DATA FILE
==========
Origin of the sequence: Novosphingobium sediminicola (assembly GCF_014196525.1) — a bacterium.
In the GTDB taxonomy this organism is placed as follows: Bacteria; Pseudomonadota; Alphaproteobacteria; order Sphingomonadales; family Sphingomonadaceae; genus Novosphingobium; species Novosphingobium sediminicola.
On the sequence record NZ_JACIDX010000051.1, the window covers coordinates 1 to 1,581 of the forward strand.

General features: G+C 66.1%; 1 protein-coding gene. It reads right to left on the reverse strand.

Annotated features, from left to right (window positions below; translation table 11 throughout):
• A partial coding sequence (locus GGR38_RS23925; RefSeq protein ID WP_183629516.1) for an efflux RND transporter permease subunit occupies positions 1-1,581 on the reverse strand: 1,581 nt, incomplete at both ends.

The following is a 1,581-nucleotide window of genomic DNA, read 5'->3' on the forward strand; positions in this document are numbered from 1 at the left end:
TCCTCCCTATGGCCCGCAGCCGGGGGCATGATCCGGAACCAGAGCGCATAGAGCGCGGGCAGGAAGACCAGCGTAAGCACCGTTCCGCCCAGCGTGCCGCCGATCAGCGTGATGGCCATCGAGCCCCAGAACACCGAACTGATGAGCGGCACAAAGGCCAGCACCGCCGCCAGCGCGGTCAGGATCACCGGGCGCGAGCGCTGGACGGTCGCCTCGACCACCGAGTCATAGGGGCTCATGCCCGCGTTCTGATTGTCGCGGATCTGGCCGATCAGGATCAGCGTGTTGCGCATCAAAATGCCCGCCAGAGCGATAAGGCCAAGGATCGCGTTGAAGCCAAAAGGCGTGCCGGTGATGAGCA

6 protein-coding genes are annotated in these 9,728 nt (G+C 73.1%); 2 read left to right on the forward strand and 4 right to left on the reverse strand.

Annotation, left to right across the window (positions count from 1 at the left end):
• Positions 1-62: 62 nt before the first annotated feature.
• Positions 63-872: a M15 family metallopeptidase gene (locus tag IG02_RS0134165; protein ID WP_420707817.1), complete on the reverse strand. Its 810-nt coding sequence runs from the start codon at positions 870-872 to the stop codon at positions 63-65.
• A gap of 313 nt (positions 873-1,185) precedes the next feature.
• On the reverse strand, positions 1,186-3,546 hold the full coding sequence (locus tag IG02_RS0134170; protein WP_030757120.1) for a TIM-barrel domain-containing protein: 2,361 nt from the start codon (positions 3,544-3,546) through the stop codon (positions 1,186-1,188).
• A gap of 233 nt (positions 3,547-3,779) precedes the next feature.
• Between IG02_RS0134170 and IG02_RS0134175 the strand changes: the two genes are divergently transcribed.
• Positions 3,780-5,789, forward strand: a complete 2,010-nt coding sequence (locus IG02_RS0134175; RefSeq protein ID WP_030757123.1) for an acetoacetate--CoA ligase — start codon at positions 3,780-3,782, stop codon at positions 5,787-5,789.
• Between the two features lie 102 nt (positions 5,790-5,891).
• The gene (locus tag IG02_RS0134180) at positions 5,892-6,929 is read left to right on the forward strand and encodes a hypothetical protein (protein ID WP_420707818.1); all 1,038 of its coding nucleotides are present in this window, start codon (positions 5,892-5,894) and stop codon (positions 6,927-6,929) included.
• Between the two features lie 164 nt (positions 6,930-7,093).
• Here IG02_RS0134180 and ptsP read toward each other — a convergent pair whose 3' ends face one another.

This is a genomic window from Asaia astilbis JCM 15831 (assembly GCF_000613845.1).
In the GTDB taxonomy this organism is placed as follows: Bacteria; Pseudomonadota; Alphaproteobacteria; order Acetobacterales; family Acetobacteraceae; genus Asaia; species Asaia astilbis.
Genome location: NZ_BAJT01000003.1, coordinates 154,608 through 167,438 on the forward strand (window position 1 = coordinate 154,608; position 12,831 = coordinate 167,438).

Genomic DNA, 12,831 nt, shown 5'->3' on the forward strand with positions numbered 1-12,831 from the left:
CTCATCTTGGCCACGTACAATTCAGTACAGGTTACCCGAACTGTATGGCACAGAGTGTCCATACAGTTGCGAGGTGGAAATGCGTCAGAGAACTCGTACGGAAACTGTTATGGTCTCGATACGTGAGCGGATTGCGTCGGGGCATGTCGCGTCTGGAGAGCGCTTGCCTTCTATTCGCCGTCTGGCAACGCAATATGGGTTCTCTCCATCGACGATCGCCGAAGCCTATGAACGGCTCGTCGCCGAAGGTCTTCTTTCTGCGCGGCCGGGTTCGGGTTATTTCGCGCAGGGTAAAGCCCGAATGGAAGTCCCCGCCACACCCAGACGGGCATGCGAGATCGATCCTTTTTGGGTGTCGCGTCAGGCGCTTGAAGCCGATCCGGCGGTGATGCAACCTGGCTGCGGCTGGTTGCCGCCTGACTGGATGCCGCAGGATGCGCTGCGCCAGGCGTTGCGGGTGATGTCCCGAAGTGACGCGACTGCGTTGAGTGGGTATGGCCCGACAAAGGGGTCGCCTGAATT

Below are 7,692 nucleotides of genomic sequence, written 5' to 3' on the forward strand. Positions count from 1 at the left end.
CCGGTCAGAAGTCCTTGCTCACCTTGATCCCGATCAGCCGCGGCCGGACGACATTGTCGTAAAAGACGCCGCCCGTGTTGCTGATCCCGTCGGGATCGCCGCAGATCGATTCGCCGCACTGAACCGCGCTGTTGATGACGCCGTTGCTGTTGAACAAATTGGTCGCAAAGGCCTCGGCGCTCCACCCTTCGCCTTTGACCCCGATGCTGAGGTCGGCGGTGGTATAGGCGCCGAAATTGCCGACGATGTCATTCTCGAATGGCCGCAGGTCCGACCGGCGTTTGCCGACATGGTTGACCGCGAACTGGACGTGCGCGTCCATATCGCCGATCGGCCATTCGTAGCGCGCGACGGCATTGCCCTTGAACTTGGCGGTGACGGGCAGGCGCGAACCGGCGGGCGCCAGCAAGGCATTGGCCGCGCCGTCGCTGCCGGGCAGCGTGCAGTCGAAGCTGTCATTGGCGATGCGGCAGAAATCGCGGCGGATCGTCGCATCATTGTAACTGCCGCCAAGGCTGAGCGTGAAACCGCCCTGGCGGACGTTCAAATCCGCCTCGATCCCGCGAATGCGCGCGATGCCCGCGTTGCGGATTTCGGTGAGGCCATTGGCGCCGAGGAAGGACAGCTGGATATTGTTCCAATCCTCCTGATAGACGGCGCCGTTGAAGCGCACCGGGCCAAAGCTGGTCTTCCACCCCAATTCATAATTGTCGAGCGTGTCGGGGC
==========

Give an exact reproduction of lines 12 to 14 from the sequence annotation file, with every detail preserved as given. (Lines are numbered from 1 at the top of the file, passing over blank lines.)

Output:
• Positions 63-872: a M15 family metallopeptidase gene (locus tag IG02_RS0134165; protein ID WP_420707817.1), complete on the reverse strand. Its 810-nt coding sequence runs from the start codon at positions 870-872 to the stop codon at positions 63-65.
• A gap of 313 nt (positions 873-1,185) precedes the next feature.
• On the reverse strand, positions 1,186-3,546 hold the full coding sequence (locus tag IG02_RS0134170; protein WP_030757120.1) for a TIM-barrel domain-containing protein: 2,361 nt from the start codon (positions 3,544-3,546) through the stop codon (positions 1,186-1,188).